Is U.S. pork facing a meat quality crisis? In the last three months, I have seen several references speculating that today's pork may be “too white and too lean.”

An October 27th Wall Street Journal article headlined: “Where's the Fat? Lean Pork May Be Reason for Weak Sales.” The article pointed out that record-high beef prices provided only “modest support for wholesale pork prices.” Consequentially, the article says, many in the U.S. pork industry are questioning whether other factors are causing pork sales to sag. The article points to eating quality and flavor as possible causes for pork's lackluster sales.

Author of the article, Curt Thacker with OsterDowJones Commodity News, polled various segments of the industry, and came to this conclusion: “…efforts over the past 15-plus years to take fat off the hogs have resulted in animals that are too lean, and that pork now doesn't have as good a flavor as it once did.”

Ouch!

In mid-November, I attended the rollout of the new “Benchmarking Value in the Pork Supply Chain” report that surveyed production, packer/purveyor and retail/consumer attitudes about pork quality (see article on page 30). The 50-plus page final report serves as a follow-up to a similar study conducted in 1992. The survey represented about two-thirds of the hogs marketed in 2002.

The extensive database on average carcass composition notes that average backfat was trimmed 36%, from 1.07 in. to 0.69 in., in the 10-year span. In addition, the average market hog now boasts 55.5% lean muscle, up from 49.5% recorded in '92, even though the average live weight was 10 lb. heavier.

Compositionally, those are impressive shifts. But, we must ask ourselves — have these changes been good or bad for the pork eating experience?

It was very unsettling to see PSE (pale, soft, exudative) pork had increased over 50% — climbing from 10.2% of the pork in '92 to 15.5% in 2002. Packers/purveyors implicated weather as the leading contributor to PSE occurrence, but that doesn't alter the fact that the quality of over 15% of pork is unacceptable. That's way too much in my book.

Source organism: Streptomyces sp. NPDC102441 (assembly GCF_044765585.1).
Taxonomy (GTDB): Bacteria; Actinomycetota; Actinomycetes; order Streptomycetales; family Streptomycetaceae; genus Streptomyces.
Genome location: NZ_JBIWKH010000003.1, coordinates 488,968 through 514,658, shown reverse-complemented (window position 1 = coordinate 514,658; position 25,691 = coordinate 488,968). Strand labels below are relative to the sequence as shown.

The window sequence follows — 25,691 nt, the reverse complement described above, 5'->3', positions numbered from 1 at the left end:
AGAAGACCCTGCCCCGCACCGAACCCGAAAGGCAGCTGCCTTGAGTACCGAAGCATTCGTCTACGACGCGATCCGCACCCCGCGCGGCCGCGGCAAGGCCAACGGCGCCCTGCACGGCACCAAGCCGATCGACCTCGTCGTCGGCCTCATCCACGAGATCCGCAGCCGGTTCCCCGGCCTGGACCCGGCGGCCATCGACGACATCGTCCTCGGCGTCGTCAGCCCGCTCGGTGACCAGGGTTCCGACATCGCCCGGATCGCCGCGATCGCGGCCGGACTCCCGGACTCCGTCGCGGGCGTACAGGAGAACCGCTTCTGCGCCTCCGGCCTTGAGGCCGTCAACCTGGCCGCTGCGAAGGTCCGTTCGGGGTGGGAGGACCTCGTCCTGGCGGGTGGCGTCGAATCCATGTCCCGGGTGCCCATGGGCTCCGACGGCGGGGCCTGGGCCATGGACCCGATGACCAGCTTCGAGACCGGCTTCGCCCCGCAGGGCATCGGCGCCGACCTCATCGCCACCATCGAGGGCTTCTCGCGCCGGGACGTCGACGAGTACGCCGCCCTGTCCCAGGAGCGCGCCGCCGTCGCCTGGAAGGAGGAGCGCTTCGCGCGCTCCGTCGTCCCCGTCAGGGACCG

And, heavier carcasses yield heavier hams and loins. When compared to 1992 data, both hams and loins averaged 3-4 lb. heavier. Hams averaged 26 lb., loins, 21 lb. The heavier weights are another growing concern in the retail market.

Attention to Genetics

In early November, a pork producer closely tied to one of the nation's largest integrators related a growing concern about the meat quality from genetic lines currently in service. A major shift in the integrator's breeding program was launched to incorporate sire lines with known meat quality attributes.

In December, the National Swine Registry (NSR) announced a new initiative to help purebred breeders identify superior genetic lines for muscle quality traits such as 24-hour pH, pork color and marbling. The goal is to build on the database of pork quality measurements collected from the cooperative meat quality tests conducted by the National Pork Board, the National Barrow Show, several universities and the private seedstock sector. These pork quality measurements were included in the Registry's STAGES (Swine Testing And Genetic Evaluation System) program. Expected Progeny Differences (EPDs) will be calculated and used to rank sires for meat quality traits. The EPD, an estimate of genetic transmitting ability, projects the contribution a sire or dam is expected to make to the genotypic value of their offspring.

Commercial breeding stock companies are also increasingly focused on meat quality indicators to guide selection in their nucleus herds.

Measuring Marbling Live

Iowa State University (ISU) researchers are studying the feasibility and accuracy of measuring intramuscular fat percentage in live animals. The fascinating part of the ISU work is the use of “texture analysis” software to measure intrasmuscular fat in live animals. If that technology can be applied to the next generation of sires, animals could be screened for pork quality traits before they enter the gene pool. Of course, intramuscular fat is only one measure of meat quality. And, the heritability of meat quality traits must be weighed against other production parameters.

Another ISU study is comparing the offspring from current Duroc sires to 1980 vintage sires (produced from frozen semen), in an effort to determine whether selection for leaner carcasses has had a negative impact on meat quality.

Although the differences in loin size, backfat depth and intramuscular fat were not “significantly different” in scientific terms, the current sire lines did produce market hogs with slightly less backfat and larger loin eyes, while the old-line boars sired pigs with slightly more intramuscular fat.

Now that Pandora's box about pork quality has been opened, these pork quality issues need our undivided attention. To ignore them will only drive consumers to explore other meat protein options.